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The pound rises against the weaker euro, gains seen as temporary


LONDON (Reuters) – Sterling gained generally weaker against the euro on Friday, accounting for some of its losses against the common currency at the start of the new year, although it was still on track to end the week in the red .

FILE PHOTO: British pound banknotes are on display at Money Service Austria in Vienna, Austria, November 16, 2017. REUTERS / Leonhard Foeger

The rise in market prices of negative interest rates from the Bank of England following new measures to block the coronavirus in the UK has affected the pound, limiting gains from the Brexit agreement agreed at the end of last year.

Markets have been setting prices below zero from the British central bank since May 2021.

Analysts warn that this will limit sterling gains against the euro.

“Euro-pound remains above 0.90 (pence) as rising rate-lowering expectations (after the third blockade) offset the positive effect of the UK-EU trade deal,” said ING Bank strategists. in a note to customers.

“Although we still see room for the pound-euro to fall slightly below 0.9000, this should be limited, given the growing risk of further easing by the Bank of England, while the pound will benefit more. less than the favorable overall risk environment compared to cyclical counterparts, such as the Swedish krona or the Norwegian krone. “

The pound gained up to half a percent against the euro, to 89.98 pence, trading 0.3% higher at 90.14 pence, after trading in the late afternoon in London.

It was 0.1% higher against the dollar at $ 1.3582.

The pound began in 2021 at the highest levels against the dollar in May 2018, after the United Kingdom concluded a last-minute trade agreement with the EU. These gains have rapidly evaporated as the UK faces increasing cases of COVID-19 amid the discovery of a new variant of the virus.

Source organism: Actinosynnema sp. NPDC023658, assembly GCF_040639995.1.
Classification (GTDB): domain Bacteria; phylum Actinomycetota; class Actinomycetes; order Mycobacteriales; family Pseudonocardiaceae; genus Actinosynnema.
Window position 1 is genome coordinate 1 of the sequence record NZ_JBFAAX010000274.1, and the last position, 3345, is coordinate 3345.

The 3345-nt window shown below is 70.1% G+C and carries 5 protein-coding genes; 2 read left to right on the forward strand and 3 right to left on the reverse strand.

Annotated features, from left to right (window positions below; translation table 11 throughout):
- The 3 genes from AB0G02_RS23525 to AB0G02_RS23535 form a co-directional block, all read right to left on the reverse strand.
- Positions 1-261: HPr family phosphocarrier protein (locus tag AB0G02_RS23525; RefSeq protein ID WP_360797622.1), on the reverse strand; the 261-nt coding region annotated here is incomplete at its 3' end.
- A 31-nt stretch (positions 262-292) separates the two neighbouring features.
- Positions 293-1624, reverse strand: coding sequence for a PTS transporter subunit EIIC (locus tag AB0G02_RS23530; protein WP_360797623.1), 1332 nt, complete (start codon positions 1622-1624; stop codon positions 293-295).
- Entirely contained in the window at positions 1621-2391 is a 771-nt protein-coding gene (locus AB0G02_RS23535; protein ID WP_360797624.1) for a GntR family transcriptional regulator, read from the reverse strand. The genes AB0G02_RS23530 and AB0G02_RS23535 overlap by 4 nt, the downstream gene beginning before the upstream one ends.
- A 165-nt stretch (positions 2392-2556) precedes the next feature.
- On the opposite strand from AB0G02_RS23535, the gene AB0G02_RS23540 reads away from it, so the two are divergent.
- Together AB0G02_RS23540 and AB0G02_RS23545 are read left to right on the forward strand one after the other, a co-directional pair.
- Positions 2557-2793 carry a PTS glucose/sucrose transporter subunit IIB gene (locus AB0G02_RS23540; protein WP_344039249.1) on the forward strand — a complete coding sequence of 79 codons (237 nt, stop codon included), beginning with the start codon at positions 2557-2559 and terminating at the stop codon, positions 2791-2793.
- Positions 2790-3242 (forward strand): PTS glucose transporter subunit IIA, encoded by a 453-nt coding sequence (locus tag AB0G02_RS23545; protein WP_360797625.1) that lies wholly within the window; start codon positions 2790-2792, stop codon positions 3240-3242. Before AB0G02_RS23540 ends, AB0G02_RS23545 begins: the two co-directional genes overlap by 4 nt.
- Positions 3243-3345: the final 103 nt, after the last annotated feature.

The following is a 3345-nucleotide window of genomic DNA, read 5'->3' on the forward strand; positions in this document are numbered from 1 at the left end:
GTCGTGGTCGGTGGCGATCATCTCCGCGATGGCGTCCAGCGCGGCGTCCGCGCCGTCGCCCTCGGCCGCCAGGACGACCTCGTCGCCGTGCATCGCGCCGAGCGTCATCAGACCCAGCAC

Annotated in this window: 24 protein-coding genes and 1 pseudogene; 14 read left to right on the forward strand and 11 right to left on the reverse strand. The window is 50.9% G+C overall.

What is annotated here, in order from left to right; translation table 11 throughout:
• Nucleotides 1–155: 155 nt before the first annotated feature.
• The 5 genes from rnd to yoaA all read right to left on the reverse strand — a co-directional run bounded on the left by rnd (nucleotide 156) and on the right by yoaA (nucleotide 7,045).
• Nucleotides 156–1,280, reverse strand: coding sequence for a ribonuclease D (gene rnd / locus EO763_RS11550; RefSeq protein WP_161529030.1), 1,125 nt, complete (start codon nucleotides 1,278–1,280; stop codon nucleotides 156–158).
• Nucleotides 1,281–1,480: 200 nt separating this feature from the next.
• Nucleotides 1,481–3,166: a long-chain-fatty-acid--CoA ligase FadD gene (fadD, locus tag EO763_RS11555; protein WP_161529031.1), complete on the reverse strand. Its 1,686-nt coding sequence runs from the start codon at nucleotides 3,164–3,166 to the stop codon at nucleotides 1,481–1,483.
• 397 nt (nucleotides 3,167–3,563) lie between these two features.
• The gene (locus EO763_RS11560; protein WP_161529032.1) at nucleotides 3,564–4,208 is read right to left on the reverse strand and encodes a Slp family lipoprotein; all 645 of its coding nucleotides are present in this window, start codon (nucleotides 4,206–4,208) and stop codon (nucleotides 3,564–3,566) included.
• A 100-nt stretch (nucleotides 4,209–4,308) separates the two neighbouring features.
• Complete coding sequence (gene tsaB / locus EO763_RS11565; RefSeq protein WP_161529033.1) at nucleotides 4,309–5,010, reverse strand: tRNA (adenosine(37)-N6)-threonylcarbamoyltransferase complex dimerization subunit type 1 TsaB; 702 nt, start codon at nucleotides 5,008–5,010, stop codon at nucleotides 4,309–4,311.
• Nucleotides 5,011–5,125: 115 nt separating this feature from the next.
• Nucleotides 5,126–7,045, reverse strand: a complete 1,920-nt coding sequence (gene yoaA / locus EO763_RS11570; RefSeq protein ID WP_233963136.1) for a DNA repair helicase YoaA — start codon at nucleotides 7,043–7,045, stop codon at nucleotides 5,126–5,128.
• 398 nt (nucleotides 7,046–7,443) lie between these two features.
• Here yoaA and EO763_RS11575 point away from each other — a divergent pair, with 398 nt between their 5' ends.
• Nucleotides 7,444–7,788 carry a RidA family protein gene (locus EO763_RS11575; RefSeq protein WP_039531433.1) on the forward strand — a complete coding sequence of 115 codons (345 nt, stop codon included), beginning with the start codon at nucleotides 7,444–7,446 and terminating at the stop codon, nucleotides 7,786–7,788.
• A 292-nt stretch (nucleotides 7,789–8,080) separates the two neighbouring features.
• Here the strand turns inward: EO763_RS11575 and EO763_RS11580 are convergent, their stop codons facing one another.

The British economy is also starting to feel the ramifications of life outside the EU: more than 50 British retailers, including Tesco and Marks & Spencer, are facing potential tariffs for re-exporting goods to the European Union, their trade body said. makes the UK less competitive.

A survey by Deloitte showed that a wave of optimism affected the heads of large British companies in December, before tightening COVID-19 restrictions this month, even though many believed it would take a long time to fully recover from the pandemic.

However, half of respondents said it would take at least until the end of 2021 before revenues returned to their pre-pandemic levels – following a Bank of England poll released this week.

The UK job market strengthened for the first time in three months in December, ahead of a renewed deadlock this month, with an increase in permanent employment and a slight increase in the number of vacancies, according to a monthly survey by the UK. recruiters.

Reporting by Ritvik Carvalho; Editing by Kim Coghill and Gareth Jones

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